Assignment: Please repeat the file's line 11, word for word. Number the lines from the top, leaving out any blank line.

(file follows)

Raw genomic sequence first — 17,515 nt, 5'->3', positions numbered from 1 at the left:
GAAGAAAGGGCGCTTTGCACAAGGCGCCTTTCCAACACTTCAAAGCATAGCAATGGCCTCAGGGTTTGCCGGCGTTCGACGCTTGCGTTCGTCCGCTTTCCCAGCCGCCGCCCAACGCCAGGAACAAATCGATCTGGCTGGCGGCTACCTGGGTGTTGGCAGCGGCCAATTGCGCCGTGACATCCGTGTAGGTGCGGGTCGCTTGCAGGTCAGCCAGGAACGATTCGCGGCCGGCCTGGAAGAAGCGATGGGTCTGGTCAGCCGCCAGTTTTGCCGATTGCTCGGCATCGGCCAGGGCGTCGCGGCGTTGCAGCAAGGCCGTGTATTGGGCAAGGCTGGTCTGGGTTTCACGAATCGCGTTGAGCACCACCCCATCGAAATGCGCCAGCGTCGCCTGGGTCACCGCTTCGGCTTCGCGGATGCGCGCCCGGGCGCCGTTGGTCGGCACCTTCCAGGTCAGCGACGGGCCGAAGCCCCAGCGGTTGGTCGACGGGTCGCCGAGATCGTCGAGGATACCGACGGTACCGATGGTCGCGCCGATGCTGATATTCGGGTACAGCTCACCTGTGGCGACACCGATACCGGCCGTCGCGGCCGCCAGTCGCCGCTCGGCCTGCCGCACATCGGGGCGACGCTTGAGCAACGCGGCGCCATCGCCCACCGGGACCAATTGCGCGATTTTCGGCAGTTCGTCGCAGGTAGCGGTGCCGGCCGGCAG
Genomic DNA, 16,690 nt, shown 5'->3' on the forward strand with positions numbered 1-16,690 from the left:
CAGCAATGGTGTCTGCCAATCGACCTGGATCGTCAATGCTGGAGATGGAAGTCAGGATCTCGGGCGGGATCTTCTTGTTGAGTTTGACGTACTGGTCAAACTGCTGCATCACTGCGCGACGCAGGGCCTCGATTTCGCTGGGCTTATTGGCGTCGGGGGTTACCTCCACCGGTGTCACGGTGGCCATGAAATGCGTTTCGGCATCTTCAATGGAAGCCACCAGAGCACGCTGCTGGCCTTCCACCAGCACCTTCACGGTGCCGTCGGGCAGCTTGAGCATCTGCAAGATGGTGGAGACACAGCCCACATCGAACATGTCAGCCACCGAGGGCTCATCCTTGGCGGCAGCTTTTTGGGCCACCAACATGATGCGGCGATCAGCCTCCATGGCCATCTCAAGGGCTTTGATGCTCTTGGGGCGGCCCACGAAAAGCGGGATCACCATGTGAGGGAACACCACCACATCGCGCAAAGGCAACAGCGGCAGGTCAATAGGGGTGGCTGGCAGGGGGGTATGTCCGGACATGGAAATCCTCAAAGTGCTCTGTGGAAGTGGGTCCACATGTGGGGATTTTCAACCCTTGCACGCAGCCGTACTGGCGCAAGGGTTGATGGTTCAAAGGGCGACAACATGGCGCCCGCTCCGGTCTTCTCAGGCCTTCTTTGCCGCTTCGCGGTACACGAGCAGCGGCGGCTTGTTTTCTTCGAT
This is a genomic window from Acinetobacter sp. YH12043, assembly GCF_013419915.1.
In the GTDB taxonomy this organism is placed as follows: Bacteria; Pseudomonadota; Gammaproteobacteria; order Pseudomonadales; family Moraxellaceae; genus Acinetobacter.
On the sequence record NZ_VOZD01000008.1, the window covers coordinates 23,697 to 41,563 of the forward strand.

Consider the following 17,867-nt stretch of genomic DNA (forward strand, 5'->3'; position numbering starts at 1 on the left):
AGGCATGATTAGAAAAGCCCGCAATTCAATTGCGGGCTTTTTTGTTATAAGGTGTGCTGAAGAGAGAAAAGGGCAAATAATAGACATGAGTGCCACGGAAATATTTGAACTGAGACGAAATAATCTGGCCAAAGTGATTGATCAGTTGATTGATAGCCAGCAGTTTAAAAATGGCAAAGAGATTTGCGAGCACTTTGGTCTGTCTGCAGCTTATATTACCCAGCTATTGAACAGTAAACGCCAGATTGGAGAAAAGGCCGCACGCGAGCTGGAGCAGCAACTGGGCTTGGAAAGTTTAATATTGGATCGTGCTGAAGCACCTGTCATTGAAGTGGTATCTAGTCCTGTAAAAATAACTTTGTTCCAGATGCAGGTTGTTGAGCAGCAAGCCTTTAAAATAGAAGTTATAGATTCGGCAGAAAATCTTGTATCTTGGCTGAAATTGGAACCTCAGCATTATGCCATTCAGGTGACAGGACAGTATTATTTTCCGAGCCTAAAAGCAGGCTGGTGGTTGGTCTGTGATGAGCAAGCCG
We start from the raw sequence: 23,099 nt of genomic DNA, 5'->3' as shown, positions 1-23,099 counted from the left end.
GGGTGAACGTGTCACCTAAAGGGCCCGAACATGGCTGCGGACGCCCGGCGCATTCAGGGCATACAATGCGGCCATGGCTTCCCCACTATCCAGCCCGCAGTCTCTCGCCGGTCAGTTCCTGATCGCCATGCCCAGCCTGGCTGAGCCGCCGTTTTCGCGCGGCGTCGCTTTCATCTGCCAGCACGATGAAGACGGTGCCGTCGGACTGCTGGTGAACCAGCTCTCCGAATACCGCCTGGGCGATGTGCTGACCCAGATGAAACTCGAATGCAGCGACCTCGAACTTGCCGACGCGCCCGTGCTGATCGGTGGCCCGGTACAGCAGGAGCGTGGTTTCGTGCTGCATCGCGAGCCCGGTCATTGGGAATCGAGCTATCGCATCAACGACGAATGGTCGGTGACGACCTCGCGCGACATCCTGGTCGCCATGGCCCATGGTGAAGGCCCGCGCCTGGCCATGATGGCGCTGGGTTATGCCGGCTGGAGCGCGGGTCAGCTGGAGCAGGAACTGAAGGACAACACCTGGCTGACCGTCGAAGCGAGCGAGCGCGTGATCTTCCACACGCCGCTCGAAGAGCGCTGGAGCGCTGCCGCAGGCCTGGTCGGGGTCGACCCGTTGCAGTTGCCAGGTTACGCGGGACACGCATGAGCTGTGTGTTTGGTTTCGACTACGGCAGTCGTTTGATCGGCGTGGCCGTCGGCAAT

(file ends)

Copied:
GGGTGAACGTGTCACCTAAAGGGCCCGAACATGGCTGCGGACGCCCGGCGCATTCAGGGCATACAATGCGGCCATGGCTTCCCCACTATCCAGCCCGCAGTCTCTCGCCGGTCAGTTCCTGATCGCCATGCCCAGCCTGGCTGAGCCGCCGTTTTCGCGCGGCGTCGCTTTCATCTGCCAGCACGATGAAGACGGTGCCGTCGGACTGCTGGTGAACCAGCTCTCCGAATACCGCCTGGGCGATGTGCTGACCCAGATGAAACTCGAATGCAGCGACCTCGAACTTGCCGACGCGCCCGTGCTGATCGGTGGCCCGGTACAGCAGGAGCGTGGTTTCGTGCTGCATCGCGAGCCCGGTCATTGGGAATCGAGCTATCGCATCAACGACGAATGGTCGGTGACGACCTCGCGCGACATCCTGGTCGCCATGGCCCATGGTGAAGGCCCGCGCCTGGCCATGATGGCGCTGGGTTATGCCGGCTGGAGCGCGGGTCAGCTGGAGCAGGAACTGAAGGACAACACCTGGCTGACCGTCGAAGCGAGCGAGCGCGTGATCTTCCACACGCCGCTCGAAGAGCGCTGGAGCGCTGCCGCAGGCCTGGTCGGGGTCGACCCGTTGCAGTTGCCAGGTTACGCGGGACACGCATGAGCTGTGTGTTTGGTTTCGACTACGGCAGTCGTTTGATCGGCGTGGCCGTCGGCAAT